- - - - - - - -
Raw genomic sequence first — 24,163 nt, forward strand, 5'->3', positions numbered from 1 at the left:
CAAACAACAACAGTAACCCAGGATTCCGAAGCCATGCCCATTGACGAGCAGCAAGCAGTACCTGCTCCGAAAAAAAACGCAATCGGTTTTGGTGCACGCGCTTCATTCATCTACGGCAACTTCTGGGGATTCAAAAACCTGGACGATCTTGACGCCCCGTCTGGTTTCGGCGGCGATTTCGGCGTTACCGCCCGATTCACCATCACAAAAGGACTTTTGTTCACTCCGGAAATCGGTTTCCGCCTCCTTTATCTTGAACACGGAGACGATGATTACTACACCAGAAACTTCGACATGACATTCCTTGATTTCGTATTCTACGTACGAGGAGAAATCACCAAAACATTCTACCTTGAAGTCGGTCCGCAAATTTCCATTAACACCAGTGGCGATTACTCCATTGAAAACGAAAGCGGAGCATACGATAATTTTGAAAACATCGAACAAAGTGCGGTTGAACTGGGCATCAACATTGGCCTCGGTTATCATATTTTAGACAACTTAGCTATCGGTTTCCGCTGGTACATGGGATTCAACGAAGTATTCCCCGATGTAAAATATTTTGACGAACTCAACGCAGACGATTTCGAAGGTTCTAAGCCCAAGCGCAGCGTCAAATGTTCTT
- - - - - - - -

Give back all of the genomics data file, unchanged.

Raw genomic sequence first — 24,163 nt, forward strand, 5'->3', positions numbered from 1 at the left:
CAAACAACAACAGTAACCCAGGATTCCGAAGCCATGCCCATTGACGAGCAGCAAGCAGTACCTGCTCCGAAAAAAAACGCAATCGGTTTTGGTGCACGCGCTTCATTCATCTACGGCAACTTCTGGGGATTCAAAAACCTGGACGATCTTGACGCCCCGTCTGGTTTCGGCGGCGATTTCGGCGTTACCGCCCGATTCACCATCACAAAAGGACTTTTGTTCACTCCGGAAATCGGTTTCCGCCTCCTTTATCTTGAACACGGAGACGATGATTACTACACCAGAAACTTCGACATGACATTCCTTGATTTCGTATTCTACGTACGAGGAGAAATCACCAAAACATTCTACCTTGAAGTCGGTCCGCAAATTTCCATTAACACCAGTGGCGATTACTCCATTGAAAACGAAAGCGGAGCATACGATAATTTTGAAAACATCGAACAAAGTGCGGTTGAACTGGGCATCAACATTGGCCTCGGTTATCATATTTTAGACAACTTAGCTATCGGTTTCCGCTGGTACATGGGATTCAACGAAGTATTCCCCGATGTAAAATATTTTGACGAACTCAACGCAGACGATTTCGAAGGTTCTAAGCCCAAGCGCAGCGTCAAATGTTCTT